After having narrowly escaped being driven on the rocks during the night, we safely reached the anchorage off Hopedale on the morning of the 17th, thankful to the Lord for His protecting care. The Missionaries and their Esquimaux flock received us with great joy.

/265/

HOPEDALE.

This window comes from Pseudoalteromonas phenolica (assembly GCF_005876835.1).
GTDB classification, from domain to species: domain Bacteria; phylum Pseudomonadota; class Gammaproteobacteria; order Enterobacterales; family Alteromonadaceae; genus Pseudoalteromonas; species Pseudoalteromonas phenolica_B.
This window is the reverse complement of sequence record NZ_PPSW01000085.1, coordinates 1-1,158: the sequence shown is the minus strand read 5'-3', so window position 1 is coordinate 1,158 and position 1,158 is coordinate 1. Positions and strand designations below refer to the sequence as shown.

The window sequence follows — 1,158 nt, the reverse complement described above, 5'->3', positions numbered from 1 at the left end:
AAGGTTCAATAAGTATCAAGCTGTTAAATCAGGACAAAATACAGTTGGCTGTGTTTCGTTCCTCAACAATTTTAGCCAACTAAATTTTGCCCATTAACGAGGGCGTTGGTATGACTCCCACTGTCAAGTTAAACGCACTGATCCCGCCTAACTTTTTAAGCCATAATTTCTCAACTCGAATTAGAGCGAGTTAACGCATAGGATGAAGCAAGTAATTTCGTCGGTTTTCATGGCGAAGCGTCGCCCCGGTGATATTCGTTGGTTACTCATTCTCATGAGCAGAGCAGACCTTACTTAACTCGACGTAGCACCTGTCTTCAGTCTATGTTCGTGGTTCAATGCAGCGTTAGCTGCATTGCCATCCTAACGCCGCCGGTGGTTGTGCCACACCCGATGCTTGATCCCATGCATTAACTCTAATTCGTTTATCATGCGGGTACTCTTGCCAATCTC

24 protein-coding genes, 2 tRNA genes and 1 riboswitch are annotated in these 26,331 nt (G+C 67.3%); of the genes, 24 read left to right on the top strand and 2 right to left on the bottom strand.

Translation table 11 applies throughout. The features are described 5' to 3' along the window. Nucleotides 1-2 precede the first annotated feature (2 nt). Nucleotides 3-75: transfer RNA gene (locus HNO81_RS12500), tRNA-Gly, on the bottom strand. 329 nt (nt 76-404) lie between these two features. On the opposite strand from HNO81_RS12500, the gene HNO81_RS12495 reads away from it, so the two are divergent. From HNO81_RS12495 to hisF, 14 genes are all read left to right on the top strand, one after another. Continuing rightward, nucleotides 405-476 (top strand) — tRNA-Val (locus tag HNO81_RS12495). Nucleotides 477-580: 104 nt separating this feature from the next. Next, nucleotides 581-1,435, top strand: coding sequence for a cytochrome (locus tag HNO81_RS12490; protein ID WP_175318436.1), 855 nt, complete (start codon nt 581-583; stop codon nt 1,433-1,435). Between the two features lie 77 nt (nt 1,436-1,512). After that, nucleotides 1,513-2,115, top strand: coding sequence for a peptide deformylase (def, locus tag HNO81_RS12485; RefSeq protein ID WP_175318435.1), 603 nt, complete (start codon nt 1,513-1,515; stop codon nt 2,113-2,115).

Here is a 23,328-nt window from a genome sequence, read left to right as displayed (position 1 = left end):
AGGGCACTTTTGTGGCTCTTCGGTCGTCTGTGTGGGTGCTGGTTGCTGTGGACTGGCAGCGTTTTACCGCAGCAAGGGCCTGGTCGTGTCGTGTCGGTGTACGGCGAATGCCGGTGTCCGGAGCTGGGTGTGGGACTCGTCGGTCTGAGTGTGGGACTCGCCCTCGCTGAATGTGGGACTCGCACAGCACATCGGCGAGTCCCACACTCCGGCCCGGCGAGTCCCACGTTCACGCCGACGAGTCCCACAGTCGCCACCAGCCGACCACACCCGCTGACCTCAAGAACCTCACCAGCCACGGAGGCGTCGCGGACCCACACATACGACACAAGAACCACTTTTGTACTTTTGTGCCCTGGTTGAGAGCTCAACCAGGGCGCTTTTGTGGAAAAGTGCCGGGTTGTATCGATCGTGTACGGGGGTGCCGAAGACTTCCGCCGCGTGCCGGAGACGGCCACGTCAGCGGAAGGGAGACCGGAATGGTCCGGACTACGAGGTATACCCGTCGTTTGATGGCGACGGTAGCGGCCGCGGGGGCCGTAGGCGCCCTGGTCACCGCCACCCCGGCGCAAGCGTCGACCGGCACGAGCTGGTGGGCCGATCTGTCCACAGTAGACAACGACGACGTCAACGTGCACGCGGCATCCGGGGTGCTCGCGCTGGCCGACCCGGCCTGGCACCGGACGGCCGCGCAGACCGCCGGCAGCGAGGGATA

At the time of our arrival at this Mission-station the weather was very warm, the thermometer being then, and remaining for a long time afterwards, at 77 degrees in the shade. We found the mosquitoes exceedingly troublesome. The first appearance of the settlement, together with the features of the surrounding country, reminded me in many respects of the highest regions of the Giants Mountains of Germany. The Mission-house is a large structure of two stories, built in 1853 by Br. Kruth. The upper story is occupied by the families of the Brn. Kruth, Elsner and Beyer; the lower, besides the rooms inhabited by Br. Schott and his family, contains several apartments for common use. Adjoining is the former dwelling-house, built in 1782, now used for various domestic purposes, and containing a carpenter's and smith's shop; from this you enter the old church built in 1784, now in a very dilapidated condition. A new one is in course of erection, of which, however, only the lower part of stone is as yet completed. Two Esquimaux, superintended by Br. Kruth, are at present engaged on the wooden portion of the edifice. It will, when finished, be a great improvement on the old structure. Behind these buildings is a piece of rising ground, planted with firs and larch, and bounded by steep rocks. The ground, which has been cleared by the felling of trees suited for building, is cultivated as a garden, in which potatoes, cabbages, cauliflowers, lettuces, and radishes are grown, and succeed very well. In the few warm weeks of summer vegetation proceeds most rapidly. At the time of my visit provisions of various kinds were more plentiful than usual, especially various kinds of fish, sea-birds, and game. Sometimes there is great scarcity, and consequent distress in winter.